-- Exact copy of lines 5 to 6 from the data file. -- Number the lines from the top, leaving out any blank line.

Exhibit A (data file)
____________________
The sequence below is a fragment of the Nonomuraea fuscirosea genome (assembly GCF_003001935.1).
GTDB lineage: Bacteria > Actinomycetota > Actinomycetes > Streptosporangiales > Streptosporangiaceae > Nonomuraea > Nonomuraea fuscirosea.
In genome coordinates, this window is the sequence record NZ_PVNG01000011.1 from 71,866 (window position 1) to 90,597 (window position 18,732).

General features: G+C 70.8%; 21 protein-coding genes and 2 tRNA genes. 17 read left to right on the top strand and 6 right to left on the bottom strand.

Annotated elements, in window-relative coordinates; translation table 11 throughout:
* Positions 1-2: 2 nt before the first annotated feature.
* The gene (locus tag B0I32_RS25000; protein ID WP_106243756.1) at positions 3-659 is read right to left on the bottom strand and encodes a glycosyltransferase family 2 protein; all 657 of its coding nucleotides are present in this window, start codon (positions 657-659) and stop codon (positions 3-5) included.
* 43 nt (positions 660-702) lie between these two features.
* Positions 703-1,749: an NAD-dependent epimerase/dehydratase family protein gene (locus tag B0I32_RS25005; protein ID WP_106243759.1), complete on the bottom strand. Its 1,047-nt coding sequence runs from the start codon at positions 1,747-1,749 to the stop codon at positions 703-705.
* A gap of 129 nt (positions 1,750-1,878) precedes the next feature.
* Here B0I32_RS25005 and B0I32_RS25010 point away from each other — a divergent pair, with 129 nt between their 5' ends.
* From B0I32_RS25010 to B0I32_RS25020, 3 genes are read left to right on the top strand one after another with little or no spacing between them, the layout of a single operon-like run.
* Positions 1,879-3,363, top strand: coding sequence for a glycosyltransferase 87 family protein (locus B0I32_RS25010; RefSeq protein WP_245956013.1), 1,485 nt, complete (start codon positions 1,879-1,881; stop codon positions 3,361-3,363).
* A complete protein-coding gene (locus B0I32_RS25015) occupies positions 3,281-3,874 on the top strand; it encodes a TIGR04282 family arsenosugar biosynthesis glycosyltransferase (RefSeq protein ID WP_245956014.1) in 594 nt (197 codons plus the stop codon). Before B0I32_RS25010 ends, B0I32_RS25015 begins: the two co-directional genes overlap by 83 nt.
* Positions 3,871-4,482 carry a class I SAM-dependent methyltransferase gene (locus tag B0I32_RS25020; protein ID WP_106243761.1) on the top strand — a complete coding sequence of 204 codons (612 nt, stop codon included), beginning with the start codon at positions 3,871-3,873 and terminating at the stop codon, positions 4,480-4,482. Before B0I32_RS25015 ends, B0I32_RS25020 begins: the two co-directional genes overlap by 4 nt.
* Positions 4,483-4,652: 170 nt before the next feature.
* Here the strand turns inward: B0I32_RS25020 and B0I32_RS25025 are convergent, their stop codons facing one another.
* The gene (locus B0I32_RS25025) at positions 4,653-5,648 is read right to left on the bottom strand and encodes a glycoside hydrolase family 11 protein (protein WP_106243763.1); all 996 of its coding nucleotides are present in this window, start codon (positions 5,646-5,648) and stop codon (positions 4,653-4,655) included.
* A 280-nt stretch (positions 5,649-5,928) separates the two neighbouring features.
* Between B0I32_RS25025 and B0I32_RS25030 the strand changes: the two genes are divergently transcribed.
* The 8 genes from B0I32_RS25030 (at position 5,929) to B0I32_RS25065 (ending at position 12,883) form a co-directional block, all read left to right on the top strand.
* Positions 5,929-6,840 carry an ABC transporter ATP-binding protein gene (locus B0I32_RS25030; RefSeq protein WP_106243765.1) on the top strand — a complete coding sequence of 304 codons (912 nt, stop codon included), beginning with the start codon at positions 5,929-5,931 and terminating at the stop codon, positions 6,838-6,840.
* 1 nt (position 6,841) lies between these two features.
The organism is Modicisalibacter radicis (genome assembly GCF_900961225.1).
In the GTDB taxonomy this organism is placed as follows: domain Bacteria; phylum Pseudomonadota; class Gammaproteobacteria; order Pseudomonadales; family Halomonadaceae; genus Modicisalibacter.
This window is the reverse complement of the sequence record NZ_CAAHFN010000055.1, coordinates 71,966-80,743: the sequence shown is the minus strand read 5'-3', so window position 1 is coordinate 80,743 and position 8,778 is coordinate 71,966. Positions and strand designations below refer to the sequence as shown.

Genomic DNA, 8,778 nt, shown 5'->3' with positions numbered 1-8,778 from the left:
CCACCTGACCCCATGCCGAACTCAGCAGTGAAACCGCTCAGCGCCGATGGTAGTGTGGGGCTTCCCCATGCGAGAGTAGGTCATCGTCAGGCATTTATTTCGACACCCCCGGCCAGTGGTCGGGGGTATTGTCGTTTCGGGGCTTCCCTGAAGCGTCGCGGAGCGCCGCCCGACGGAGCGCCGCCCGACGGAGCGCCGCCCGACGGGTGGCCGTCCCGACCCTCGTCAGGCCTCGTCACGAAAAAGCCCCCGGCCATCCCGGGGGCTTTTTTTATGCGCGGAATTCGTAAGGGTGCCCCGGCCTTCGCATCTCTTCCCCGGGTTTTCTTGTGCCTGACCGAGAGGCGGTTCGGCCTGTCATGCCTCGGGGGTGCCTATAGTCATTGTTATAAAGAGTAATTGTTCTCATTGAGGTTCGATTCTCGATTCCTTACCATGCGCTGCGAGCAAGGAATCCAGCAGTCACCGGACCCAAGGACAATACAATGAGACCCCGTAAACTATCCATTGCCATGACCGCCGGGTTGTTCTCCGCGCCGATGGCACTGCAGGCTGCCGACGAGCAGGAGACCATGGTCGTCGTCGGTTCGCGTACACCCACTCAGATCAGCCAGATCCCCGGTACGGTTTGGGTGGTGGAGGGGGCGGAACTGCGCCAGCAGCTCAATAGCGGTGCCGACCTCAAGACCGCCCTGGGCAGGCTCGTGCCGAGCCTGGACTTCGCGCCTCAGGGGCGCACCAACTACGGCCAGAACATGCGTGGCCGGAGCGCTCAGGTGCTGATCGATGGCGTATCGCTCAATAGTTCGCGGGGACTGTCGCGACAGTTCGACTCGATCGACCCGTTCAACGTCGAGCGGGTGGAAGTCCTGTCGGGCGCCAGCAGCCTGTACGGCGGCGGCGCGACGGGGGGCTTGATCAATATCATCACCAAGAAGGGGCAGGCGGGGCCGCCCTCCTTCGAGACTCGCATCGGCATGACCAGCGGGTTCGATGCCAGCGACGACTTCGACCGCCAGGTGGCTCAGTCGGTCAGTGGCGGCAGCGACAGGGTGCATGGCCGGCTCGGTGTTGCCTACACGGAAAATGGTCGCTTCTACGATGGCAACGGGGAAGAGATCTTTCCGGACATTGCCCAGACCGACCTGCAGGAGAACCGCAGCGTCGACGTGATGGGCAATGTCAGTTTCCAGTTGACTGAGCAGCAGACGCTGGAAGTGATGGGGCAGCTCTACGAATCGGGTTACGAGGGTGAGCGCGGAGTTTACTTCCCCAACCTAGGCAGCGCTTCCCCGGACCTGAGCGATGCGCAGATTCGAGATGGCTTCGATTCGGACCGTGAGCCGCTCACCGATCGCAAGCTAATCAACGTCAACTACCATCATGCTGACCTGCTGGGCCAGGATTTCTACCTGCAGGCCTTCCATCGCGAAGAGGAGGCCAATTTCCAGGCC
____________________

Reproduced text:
Annotated elements, in window-relative coordinates; translation table 11 throughout:
* Positions 1-2: 2 nt before the first annotated feature.